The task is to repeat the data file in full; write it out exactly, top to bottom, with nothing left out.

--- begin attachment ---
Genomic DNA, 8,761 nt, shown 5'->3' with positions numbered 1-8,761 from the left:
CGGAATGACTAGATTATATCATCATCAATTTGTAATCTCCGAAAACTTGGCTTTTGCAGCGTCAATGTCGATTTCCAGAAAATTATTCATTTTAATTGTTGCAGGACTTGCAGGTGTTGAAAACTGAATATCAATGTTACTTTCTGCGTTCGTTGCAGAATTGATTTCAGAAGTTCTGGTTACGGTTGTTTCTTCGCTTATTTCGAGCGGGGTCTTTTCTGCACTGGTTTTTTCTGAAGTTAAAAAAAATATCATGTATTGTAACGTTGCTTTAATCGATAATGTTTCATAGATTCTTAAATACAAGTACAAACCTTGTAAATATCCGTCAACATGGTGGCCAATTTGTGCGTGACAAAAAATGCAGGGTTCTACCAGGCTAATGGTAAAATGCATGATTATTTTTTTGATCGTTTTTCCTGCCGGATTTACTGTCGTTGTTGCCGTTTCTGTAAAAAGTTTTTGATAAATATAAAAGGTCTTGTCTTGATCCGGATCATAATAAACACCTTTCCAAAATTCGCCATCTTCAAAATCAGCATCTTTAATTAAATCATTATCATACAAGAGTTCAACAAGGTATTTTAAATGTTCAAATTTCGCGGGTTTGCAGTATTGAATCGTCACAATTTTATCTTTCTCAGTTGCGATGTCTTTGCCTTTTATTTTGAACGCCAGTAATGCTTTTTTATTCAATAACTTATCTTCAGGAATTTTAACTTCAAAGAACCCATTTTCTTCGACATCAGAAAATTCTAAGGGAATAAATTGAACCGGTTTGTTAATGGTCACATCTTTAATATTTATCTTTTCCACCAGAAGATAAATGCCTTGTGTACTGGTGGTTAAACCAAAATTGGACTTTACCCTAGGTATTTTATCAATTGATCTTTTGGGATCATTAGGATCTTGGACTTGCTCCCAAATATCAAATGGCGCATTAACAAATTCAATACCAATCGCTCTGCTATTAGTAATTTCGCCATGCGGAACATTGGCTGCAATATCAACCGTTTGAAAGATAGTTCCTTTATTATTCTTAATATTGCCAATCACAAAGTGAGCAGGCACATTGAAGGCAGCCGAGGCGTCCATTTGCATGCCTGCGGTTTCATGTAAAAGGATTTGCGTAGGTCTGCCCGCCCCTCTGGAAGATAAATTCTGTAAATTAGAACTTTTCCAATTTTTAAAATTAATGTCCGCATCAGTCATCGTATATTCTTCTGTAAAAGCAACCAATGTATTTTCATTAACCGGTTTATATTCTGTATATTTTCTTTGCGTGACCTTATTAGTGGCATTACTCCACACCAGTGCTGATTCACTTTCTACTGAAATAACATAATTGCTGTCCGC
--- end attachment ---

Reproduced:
Genomic DNA, 8,761 nt, shown 5'->3' with positions numbered 1-8,761 from the left:
CGGAATGACTAGATTATATCATCATCAATTTGTAATCTCCGAAAACTTGGCTTTTGCAGCGTCAATGTCGATTTCCAGAAAATTATTCATTTTAATTGTTGCAGGACTTGCAGGTGTTGAAAACTGAATATCAATGTTACTTTCTGCGTTCGTTGCAGAATTGATTTCAGAAGTTCTGGTTACGGTTGTTTCTTCGCTTATTTCGAGCGGGGTCTTTTCTGCACTGGTTTTTTCTGAAGTTAAAAAAAATATCATGTATTGTAACGTTGCTTTAATCGATAATGTTTCATAGATTCTTAAATACAAGTACAAACCTTGTAAATATCCGTCAACATGGTGGCCAATTTGTGCGTGACAAAAAATGCAGGGTTCTACCAGGCTAATGGTAAAATGCATGATTATTTTTTTGATCGTTTTTCCTGCCGGATTTACTGTCGTTGTTGCCGTTTCTGTAAAAAGTTTTTGATAAATATAAAAGGTCTTGTCTTGATCCGGATCATAATAAACACCTTTCCAAAATTCGCCATCTTCAAAATCAGCATCTTTAATTAAATCATTATCATACAAGAGTTCAACAAGGTATTTTAAATGTTCAAATTTCGCGGGTTTGCAGTATTGAATCGTCACAATTTTATCTTTCTCAGTTGCGATGTCTTTGCCTTTTATTTTGAACGCCAGTAATGCTTTTTTATTCAATAACTTATCTTCAGGAATTTTAACTTCAAAGAACCCATTTTCTTCGACATCAGAAAATTCTAAGGGAATAAATTGAACCGGTTTGTTAATGGTCACATCTTTAATATTTATCTTTTCCACCAGAAGATAAATGCCTTGTGTACTGGTGGTTAAACCAAAATTGGACTTTACCCTAGGTATTTTATCAATTGATCTTTTGGGATCATTAGGATCTTGGACTTGCTCCCAAATATCAAATGGCGCATTAACAAATTCAATACCAATCGCTCTGCTATTAGTAATTTCGCCATGCGGAACATTGGCTGCAATATCAACCGTTTGAAAGATAGTTCCTTTATTATTCTTAATATTGCCAATCACAAAGTGAGCAGGCACATTGAAGGCAGCCGAGGCGTCCATTTGCATGCCTGCGGTTTCATGTAAAAGGATTTGCGTAGGTCTGCCCGCCCCTCTGGAAGATAAATTCTGTAAATTAGAACTTTTCCAATTTTTAAAATTAATGTCCGCATCAGTCATCGTATATTCTTCTGTAAAAGCAACCAATGTATTTTCATTAACCGGTTTATATTCTGTATATTTTCTTTGCGTGACCTTATTAGTGGCATTACTCCACACCAGTGCTGATTCACTTTCTACTGAAATAACATAATTGCTGTCCGC